By Dike Onwuamaeze
Cordros Securities has projected an improved capital account, increased yields on treasury bonds and rise in the equity market in its revised 2021 Economic Outlook for the Nigerian economy.
The revision followed the rapid global rollout of COVID-19 vaccines, rising oil prices, the prospect of significantly larger federal government borrowing and rising fixed income yields.
Cordros noted that some of its medium-term projections have been achieved within the first two months of the year, warranting updated views on growth over the rest of the year following the release of the better-than-expected Q4-20 GDP numbers.
The new update affected its views on oil prices, Nigeria’s balance of payments, the equities market, and the yield environment.
It expressed cautiously optimistic outlook for the crude oil market by revising upward its, “2021 Brent crude average price estimate to between $55 and $60 per barrel (pb) from between $45 and $50 bp.”
It added: “Our demand growth forecast remains around 6.0 per cent for 2021, but we are encouraged by the fact that crudes stocks are easing, implying a tighter market.
“On supply, the OPEC agreement remains firmly intact, and the decisions made to ease supplies back into the market should keep prices in check. Higher oil prices are likely to encourage an increase in non-OPEC supply.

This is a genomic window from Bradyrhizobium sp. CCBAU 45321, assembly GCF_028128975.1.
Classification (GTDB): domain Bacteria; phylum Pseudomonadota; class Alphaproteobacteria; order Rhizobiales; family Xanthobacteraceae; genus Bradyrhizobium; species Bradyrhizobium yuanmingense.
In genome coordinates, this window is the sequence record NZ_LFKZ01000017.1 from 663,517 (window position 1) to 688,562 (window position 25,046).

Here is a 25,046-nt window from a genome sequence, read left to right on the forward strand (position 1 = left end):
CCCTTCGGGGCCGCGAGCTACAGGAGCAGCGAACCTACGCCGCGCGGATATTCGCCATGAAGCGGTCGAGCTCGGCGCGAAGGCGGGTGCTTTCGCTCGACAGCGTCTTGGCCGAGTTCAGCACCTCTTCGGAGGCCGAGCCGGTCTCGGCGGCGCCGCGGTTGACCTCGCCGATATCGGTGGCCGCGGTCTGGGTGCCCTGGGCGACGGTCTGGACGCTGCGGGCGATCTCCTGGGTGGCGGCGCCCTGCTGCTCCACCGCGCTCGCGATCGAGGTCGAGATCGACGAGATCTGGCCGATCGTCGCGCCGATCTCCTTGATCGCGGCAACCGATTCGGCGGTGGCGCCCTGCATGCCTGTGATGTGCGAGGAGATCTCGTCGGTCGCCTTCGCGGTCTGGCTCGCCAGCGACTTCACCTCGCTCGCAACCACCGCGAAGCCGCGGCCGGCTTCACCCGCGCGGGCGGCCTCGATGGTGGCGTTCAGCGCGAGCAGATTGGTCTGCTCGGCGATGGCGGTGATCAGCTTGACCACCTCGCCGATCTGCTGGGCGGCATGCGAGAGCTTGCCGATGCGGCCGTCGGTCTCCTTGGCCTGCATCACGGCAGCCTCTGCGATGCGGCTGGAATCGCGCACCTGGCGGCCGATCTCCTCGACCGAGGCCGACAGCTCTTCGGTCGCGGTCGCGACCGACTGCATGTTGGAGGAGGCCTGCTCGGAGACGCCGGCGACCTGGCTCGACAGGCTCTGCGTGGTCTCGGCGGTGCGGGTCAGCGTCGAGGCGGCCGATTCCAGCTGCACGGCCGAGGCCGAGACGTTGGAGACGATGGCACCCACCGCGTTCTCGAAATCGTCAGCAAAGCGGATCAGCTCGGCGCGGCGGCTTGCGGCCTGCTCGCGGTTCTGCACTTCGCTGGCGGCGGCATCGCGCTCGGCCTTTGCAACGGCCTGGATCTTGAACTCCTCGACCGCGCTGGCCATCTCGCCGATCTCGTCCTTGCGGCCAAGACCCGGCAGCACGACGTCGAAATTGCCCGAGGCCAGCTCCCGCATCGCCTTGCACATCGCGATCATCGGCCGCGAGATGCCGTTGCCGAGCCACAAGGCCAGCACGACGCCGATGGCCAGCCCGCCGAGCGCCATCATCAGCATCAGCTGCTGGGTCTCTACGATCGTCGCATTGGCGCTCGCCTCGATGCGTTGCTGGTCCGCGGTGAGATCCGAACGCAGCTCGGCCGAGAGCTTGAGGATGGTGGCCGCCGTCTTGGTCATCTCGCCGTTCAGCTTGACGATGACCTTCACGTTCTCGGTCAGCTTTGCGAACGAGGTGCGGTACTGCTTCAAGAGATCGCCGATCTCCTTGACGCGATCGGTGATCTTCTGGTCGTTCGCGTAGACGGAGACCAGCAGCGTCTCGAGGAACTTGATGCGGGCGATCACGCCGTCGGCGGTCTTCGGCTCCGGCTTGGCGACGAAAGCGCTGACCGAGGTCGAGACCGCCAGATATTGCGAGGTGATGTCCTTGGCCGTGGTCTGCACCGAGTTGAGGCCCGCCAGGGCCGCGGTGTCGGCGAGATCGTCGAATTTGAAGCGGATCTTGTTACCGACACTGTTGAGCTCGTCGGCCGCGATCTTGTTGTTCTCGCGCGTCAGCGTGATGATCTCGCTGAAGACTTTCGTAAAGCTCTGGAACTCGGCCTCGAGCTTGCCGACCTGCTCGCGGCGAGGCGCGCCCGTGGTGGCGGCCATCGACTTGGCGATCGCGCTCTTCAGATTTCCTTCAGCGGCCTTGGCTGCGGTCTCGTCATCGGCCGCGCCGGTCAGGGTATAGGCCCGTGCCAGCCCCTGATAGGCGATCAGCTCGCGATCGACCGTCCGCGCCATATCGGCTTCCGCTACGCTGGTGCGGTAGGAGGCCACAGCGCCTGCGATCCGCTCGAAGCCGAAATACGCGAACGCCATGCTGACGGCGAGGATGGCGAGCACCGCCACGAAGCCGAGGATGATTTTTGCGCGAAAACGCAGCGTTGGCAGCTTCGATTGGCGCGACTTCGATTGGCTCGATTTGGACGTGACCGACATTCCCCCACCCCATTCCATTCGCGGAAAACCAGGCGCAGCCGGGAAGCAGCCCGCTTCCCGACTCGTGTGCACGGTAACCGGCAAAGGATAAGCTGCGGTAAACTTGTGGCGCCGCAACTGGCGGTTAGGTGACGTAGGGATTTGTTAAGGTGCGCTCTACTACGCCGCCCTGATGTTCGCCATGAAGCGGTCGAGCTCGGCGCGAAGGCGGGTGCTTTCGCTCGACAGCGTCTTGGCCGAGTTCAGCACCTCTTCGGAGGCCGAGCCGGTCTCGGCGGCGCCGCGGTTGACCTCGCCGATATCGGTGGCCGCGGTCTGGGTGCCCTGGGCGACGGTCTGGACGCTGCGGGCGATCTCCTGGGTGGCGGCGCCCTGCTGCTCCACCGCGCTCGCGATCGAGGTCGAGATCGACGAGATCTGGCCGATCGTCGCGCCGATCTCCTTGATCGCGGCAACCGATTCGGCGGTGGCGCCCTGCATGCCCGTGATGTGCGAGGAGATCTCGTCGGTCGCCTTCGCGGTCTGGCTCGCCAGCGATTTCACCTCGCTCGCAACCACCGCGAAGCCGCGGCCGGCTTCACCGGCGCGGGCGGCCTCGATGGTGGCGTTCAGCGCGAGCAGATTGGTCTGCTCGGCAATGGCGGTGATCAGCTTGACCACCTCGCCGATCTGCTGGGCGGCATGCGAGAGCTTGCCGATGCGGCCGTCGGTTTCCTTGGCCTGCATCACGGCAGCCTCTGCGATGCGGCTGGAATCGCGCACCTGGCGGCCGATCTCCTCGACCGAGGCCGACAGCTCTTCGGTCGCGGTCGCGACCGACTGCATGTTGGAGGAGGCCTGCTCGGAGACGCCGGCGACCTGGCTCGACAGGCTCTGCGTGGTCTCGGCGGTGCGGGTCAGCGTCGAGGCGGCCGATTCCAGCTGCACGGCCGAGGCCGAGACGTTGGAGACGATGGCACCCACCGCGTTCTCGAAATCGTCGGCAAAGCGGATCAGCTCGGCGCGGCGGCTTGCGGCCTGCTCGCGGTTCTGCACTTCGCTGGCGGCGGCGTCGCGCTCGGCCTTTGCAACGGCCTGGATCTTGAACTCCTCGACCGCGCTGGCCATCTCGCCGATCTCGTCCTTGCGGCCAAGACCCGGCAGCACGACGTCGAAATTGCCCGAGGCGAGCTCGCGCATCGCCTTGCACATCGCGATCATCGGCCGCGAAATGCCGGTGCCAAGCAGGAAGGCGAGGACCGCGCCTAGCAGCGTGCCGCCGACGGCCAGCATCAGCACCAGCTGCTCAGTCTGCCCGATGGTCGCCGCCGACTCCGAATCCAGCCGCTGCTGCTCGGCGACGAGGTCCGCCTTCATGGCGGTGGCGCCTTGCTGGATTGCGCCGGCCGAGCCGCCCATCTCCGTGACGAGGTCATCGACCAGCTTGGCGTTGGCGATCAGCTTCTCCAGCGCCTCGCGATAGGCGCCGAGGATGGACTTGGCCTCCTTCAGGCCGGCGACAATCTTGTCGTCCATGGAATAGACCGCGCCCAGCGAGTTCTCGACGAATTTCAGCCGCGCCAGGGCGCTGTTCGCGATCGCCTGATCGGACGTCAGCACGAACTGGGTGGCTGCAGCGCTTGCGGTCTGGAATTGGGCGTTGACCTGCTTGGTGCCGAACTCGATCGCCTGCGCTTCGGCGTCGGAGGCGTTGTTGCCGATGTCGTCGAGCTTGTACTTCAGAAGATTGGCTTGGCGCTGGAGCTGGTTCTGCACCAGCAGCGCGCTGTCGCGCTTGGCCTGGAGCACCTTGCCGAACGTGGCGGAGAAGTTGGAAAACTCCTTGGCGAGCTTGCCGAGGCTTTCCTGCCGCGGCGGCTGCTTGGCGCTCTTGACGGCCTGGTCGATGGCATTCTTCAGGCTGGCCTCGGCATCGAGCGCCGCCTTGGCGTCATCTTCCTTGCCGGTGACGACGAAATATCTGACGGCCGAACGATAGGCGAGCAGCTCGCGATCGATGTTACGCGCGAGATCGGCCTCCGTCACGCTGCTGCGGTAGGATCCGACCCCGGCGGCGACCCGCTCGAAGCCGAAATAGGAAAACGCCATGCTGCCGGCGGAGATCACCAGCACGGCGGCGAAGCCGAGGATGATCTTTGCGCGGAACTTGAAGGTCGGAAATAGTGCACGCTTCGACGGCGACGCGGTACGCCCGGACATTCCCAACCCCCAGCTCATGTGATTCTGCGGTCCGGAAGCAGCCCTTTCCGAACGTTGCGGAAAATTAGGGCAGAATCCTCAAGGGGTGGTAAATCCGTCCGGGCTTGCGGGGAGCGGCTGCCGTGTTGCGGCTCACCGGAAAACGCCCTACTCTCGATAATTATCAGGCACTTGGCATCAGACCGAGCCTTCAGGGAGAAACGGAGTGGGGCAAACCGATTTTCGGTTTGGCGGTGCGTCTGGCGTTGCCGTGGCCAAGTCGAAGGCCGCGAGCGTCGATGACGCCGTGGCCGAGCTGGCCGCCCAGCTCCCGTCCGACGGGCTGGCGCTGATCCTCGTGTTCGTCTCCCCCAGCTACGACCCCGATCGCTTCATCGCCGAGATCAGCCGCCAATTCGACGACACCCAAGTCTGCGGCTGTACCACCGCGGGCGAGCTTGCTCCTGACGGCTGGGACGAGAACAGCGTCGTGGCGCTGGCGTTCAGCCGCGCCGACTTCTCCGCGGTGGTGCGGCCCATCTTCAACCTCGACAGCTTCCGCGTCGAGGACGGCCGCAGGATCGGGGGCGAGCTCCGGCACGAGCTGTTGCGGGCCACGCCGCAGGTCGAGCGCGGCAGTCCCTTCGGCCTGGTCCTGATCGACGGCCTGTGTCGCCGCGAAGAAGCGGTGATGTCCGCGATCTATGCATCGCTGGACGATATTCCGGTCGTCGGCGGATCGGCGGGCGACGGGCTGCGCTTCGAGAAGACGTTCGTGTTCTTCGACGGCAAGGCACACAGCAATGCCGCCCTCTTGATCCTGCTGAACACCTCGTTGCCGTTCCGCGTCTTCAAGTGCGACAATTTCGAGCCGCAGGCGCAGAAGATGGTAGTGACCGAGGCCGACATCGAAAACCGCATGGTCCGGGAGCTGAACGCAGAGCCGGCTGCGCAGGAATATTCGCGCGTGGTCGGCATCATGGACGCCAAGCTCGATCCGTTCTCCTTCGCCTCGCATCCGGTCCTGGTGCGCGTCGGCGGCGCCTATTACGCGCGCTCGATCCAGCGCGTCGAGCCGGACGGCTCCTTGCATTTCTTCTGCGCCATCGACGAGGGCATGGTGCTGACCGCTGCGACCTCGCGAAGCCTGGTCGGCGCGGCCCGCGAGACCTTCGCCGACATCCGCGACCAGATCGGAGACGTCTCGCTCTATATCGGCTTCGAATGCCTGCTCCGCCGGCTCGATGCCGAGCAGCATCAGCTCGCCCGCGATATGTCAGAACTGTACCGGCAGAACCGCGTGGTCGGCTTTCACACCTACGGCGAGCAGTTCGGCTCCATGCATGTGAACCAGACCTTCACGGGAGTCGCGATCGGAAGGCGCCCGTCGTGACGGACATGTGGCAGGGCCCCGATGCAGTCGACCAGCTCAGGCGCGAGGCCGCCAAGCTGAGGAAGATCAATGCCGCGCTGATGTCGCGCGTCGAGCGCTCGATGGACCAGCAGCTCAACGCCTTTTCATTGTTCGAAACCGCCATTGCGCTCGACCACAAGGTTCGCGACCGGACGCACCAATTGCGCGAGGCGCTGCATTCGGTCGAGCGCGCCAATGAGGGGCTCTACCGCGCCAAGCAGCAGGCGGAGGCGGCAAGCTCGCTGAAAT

“Finally, we are fully aware that, more than ever, oil prices are not just about physical supply and demand but also speculative interest.
“Investors are rushing back into the crude market, with combined net long contracts in WTI and Brent crude oil futures reaching 737 million barrels last week, the biggest bet on rising prices since October 2018.”
The new Cordros outlook on Nigeria’s balance of payments is also better than it had earlier reported.
It now expects an improved current account (CA) picture, with the deficit moderating from $17.28 billion in 2020 to $15.48 billion in 2021 against previous forecast of $22.63 billion due to higher oil price forecast, lower goods imports and improved remittances.
“The preceding translates to a CA deficit as a GDP percentage of 3.08 per cent rather than the 4.57 per cent that was previously estimated. Meanwhile, we maintain that the Central Bank of Nigeria’s (CBN) capital control measures will remain in place for most of the year, contributing to the moderation in aggregate imports.
“Pertinently, we now expect exports to grow by 21.8 per cent year on year (y/y) to $44.22 billion, and total imports to decline by 8.42 percent y/y to $43.24 billion. Elsewhere, we expect the services account (net) and net income payments to increase by 48.9 per cent y/y and 69.3 per cent y/y, respectively. Lastly, we expect current transfers to settle at $22.80 billion against 2020 $19.40 billion.”
Furthermore, Cordros adjusted its expectations on the fixed income capital market yields for treasury bonds and bills average yields to about 10 per cent and seven per cent respectively.
It observed that this year has been quite volatile compared to the tail end of 2020 when the Debt Management Office’s (DMO) auctions resulted in higher yields over a short period.
“The trend came despite the ‘lower-for-longer’ mantra postulated by the Monetary Policy Committee (MPC), which seemed like a unified view upon which policy direction would be based.
“In the time since, yields have spiked, with the average yields on treasury bonds and bills rising to 9.4 per cent and 3.9 per cent respectively (+3.3% and +3.4% YTD),” Cordros said.